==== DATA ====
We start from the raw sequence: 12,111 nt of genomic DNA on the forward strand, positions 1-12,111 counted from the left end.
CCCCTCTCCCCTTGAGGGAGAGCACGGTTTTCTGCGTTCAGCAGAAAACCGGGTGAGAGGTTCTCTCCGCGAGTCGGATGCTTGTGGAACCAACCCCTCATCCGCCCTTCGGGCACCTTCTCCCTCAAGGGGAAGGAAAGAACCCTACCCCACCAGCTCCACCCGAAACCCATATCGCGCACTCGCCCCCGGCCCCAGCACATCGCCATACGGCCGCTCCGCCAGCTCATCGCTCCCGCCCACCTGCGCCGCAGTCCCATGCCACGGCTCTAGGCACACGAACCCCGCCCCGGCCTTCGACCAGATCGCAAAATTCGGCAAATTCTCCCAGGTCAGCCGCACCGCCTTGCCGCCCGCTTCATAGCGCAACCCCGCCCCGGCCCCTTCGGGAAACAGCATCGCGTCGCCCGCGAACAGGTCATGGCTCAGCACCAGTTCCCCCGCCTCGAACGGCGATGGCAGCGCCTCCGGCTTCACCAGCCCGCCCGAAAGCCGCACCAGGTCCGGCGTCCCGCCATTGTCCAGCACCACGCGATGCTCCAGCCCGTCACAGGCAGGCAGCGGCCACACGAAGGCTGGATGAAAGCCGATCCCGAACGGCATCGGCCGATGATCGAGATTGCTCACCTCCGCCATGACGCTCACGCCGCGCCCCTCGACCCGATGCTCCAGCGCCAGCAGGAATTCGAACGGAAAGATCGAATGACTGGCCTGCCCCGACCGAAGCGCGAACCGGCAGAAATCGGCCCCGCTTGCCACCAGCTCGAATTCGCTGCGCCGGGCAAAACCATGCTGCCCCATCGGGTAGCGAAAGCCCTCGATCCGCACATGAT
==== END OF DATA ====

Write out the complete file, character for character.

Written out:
We start from the raw sequence: 12,111 nt of genomic DNA on the forward strand, positions 1-12,111 counted from the left end.
CCCCTCTCCCCTTGAGGGAGAGCACGGTTTTCTGCGTTCAGCAGAAAACCGGGTGAGAGGTTCTCTCCGCGAGTCGGATGCTTGTGGAACCAACCCCTCATCCGCCCTTCGGGCACCTTCTCCCTCAAGGGGAAGGAAAGAACCCTACCCCACCAGCTCCACCCGAAACCCATATCGCGCACTCGCCCCCGGCCCCAGCACATCGCCATACGGCCGCTCCGCCAGCTCATCGCTCCCGCCCACCTGCGCCGCAGTCCCATGCCACGGCTCTAGGCACACGAACCCCGCCCCGGCCTTCGACCAGATCGCAAAATTCGGCAAATTCTCCCAGGTCAGCCGCACCGCCTTGCCGCCCGCTTCATAGCGCAACCCCGCCCCGGCCCCTTCGGGAAACAGCATCGCGTCGCCCGCGAACAGGTCATGGCTCAGCACCAGTTCCCCCGCCTCGAACGGCGATGGCAGCGCCTCCGGCTTCACCAGCCCGCCCGAAAGCCGCACCAGGTCCGGCGTCCCGCCATTGTCCAGCACCACGCGATGCTCCAGCCCGTCACAGGCAGGCAGCGGCCACACGAAGGCTGGATGAAAGCCGATCCCGAACGGCATCGGCCGATGATCGAGATTGCTCACCTCCGCCATGACGCTCACGCCGCGCCCCTCGACCCGATGCTCCAGCGCCAGCAGGAATTCGAACGGAAAGATCGAATGACTGGCCTGCCCCGACCGAAGCGCGAACCGGCAGAAATCGGCCCCGCTTGCCACCAGCTCGAATTCGCTGCGCCGGGCAAAACCATGCTGCCCCATCGGGTAGCGAAAGCCCTCGATCCGCACATGAT